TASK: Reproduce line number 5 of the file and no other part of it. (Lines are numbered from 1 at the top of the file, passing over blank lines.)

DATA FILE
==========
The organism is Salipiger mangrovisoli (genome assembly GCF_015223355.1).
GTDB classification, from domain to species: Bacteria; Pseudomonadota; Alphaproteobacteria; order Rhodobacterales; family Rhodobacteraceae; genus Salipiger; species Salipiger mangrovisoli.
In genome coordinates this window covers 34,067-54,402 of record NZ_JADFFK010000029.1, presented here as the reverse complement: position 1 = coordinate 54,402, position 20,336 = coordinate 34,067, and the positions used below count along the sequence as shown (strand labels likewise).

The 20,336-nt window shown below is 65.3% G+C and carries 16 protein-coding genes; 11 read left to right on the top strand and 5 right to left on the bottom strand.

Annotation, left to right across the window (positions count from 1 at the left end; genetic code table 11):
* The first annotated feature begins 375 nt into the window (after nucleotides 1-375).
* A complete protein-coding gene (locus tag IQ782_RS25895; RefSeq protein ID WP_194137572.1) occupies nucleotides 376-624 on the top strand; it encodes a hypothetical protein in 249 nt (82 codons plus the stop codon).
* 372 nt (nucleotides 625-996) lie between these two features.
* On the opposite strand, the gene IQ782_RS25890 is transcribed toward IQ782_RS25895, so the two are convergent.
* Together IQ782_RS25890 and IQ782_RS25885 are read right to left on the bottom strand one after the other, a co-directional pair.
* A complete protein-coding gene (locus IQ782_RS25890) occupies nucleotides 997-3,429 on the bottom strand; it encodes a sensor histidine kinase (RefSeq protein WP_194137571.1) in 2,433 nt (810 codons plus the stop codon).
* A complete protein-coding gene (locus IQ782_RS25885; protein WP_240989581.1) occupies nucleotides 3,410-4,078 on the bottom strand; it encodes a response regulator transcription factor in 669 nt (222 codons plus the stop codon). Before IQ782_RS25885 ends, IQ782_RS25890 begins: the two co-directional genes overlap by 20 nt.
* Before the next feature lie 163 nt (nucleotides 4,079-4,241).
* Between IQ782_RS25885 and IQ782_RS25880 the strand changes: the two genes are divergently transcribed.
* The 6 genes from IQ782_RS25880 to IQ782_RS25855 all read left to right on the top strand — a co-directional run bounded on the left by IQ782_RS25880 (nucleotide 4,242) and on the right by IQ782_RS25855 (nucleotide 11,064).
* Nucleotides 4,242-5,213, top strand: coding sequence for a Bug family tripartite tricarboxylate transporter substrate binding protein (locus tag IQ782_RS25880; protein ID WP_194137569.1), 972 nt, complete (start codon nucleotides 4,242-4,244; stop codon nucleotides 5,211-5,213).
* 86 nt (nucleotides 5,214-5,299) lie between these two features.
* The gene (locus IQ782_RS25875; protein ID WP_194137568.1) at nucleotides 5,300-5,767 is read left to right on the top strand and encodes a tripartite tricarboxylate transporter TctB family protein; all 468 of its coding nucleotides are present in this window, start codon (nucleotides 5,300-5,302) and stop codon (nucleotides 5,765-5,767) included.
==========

Annotation, left to right across the window (positions count from 1 at the left end; genetic code table 11):